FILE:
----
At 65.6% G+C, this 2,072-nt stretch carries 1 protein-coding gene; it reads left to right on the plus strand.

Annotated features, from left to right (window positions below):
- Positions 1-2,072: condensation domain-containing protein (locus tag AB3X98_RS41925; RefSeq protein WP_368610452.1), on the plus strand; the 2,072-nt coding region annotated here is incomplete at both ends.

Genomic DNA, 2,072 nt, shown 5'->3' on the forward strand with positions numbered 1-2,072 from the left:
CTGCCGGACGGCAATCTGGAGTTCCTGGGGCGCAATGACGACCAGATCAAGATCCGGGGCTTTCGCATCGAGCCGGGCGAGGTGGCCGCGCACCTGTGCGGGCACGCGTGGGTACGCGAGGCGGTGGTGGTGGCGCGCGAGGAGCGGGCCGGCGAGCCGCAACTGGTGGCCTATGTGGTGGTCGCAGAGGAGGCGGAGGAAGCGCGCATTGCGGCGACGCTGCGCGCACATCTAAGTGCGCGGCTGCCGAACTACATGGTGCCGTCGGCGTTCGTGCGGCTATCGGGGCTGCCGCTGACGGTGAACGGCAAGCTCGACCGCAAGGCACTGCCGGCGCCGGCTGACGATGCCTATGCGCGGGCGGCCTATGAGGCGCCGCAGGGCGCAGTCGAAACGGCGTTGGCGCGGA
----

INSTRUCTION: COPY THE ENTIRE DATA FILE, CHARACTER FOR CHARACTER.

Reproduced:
At 65.6% G+C, this 2,072-nt stretch carries 1 protein-coding gene; it reads left to right on the plus strand.

Annotated features, from left to right (window positions below):
- Positions 1-2,072: condensation domain-containing protein (locus tag AB3X98_RS41925; RefSeq protein WP_368610452.1), on the plus strand; the 2,072-nt coding region annotated here is incomplete at both ends.

Genomic DNA, 2,072 nt, shown 5'->3' on the forward strand with positions numbered 1-2,072 from the left:
CTGCCGGACGGCAATCTGGAGTTCCTGGGGCGCAATGACGACCAGATCAAGATCCGGGGCTTTCGCATCGAGCCGGGCGAGGTGGCCGCGCACCTGTGCGGGCACGCGTGGGTACGCGAGGCGGTGGTGGTGGCGCGCGAGGAGCGGGCCGGCGAGCCGCAACTGGTGGCCTATGTGGTGGTCGCAGAGGAGGCGGAGGAAGCGCGCATTGCGGCGACGCTGCGCGCACATCTAAGTGCGCGGCTGCCGAACTACATGGTGCCGTCGGCGTTCGTGCGGCTATCGGGGCTGCCGCTGACGGTGAACGGCAAGCTCGACCGCAAGGCACTGCCGGCGCCGGCTGACGATGCCTATGCGCGGGCGGCCTATGAGGCGCCGCAGGGCGCAGTCGAAACGGCGTTGGCGCGGA